5. Government policy

From time to time, the Government announces policies for certain sectors that benefit the listed companies in that sector. For example, an exports scheme benefits companies that export goods and services. To increase manufacturing in India, the Government has announced a Production Linked Incentive (PLI) scheme for many sectors in the last couple of years. The share markets usually react positively to such policy announcements.

6. Investment through FDI and FPI policy

Many companies look to raise funds from foreign investors either through the Foreign Direct Investment (FDI) or Foreign Portfolio Investment (FPI) route. Any increase in FDI or FPI policy is positive for the stock markets.

7. Exchange rate

The exchange value of the Indian rupee (INR) against the US dollar (USD) influences the investment decisions of foreign investors. A depreciating rupee erodes the returns of foreign investors. If the rupee depreciates steadily over time and the share markets give good returns, foreign investors will be okay with that. But if the rupee depreciates a lot in a very short time, it can spook foreign investors, causing them to sell their Indian investments and exit the Indian markets, which aggravates the exchange rate further.

8. Political stability

Stock markets prefer a government with a clear majority that can undertake bold reforms for economic development. Stock markets tend to do well during such times. If there is a coalition government at the centre that cannot take decisions easily, it leads to policy paralysis. Foreign investors and share markets react adversely to such situations. 

Related: Important things to know before investing in the stock market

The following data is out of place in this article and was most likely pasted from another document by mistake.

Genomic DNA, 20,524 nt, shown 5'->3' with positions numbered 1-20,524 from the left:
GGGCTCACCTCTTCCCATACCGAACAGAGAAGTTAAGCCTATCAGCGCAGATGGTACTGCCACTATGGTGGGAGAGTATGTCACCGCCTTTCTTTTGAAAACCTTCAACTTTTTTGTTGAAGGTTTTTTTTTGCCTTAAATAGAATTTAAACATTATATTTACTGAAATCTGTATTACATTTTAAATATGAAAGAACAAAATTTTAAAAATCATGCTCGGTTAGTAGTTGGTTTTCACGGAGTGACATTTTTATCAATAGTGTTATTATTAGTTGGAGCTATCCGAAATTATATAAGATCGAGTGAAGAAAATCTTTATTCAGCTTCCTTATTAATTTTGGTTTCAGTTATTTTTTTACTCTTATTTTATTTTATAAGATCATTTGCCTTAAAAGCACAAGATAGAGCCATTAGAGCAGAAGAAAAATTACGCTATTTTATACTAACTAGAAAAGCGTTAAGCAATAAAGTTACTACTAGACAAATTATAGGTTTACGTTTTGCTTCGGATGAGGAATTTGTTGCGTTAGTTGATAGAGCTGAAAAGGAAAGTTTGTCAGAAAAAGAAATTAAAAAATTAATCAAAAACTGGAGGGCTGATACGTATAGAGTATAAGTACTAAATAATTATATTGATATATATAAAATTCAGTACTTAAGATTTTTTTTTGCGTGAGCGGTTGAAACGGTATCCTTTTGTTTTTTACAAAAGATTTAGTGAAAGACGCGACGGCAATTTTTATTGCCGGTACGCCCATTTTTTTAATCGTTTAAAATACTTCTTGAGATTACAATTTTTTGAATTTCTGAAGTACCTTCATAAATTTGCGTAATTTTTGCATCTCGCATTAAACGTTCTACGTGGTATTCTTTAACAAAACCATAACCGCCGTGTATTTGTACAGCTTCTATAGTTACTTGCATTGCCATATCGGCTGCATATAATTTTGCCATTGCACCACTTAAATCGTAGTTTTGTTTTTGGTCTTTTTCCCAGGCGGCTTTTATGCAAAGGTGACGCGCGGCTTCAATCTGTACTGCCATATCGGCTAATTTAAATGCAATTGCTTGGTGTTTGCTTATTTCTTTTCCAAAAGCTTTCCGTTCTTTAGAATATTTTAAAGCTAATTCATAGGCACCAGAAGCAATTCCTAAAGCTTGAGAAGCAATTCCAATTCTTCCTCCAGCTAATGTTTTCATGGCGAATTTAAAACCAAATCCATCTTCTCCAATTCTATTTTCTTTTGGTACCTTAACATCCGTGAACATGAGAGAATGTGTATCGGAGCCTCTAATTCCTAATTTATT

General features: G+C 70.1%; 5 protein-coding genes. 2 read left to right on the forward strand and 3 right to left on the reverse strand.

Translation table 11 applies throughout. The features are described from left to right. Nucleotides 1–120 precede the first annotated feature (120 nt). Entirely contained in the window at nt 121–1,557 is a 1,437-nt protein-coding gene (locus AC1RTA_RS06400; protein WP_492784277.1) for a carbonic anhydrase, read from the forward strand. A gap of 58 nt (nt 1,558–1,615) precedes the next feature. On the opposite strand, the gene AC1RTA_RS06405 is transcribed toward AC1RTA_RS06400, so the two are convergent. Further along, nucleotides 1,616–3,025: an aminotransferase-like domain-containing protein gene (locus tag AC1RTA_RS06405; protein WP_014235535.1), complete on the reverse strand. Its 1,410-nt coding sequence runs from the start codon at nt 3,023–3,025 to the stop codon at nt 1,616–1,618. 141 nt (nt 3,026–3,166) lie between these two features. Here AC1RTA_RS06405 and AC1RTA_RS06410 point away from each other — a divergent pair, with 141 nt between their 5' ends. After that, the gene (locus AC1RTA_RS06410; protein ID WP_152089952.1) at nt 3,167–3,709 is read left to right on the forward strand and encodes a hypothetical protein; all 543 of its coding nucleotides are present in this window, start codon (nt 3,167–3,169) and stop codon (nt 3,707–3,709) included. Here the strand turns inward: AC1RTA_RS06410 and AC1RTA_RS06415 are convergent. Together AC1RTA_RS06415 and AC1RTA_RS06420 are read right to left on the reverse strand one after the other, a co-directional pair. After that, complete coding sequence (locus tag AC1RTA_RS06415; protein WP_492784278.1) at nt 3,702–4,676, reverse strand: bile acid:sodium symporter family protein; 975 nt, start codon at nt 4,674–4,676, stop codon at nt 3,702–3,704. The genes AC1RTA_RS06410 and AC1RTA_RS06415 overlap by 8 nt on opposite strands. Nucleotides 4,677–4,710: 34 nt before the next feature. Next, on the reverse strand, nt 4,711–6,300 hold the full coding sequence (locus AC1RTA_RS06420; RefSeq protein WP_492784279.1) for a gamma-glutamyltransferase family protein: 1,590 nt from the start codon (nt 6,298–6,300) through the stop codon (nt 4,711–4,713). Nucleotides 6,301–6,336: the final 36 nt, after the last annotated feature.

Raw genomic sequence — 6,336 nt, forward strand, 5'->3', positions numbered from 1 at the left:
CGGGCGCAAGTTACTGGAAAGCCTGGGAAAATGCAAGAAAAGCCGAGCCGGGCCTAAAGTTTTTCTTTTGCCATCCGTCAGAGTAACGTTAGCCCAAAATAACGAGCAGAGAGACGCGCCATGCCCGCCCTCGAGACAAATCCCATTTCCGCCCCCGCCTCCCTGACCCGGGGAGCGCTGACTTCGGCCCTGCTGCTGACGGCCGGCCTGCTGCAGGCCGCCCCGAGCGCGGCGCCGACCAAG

9. Natural disasters and pandemics

Stock markets react adversely to natural disasters such as major earthquakes, tsunami, floods, drought, etc. Needless to say, stock markets had one of the biggest falls recently when the COVID-19 pandemic struck without warning.

10. Commodity prices – input costs

India imports many commodities such as crude oil, natural gas, copper, aluminium, etc. Any sharp increase in the prices of these commodities increases the input costs for companies. It reduces their margins and affects their profitability adversely, thereby impacting their share prices negatively. If crude oil prices go up substantially, it increases inflation, resulting in the RBI increasing interest rates. This too impacts the share market adversely.

Related: The Indian stock market: What are the new changes expected in the future?

Last words

We discussed the various factors that affect the Indian stock market. To sail through these, investors should have appropriate asset allocation to equity, debt, and gold. Usually, gold does well when share markets fall, and debt provides stability to the investment portfolio. Asset allocation can help you ride the uncertainty phase of stock markets. Further, within equity, you should diversify your investments among large, mid, and small-cap stocks so that the risk is spread out.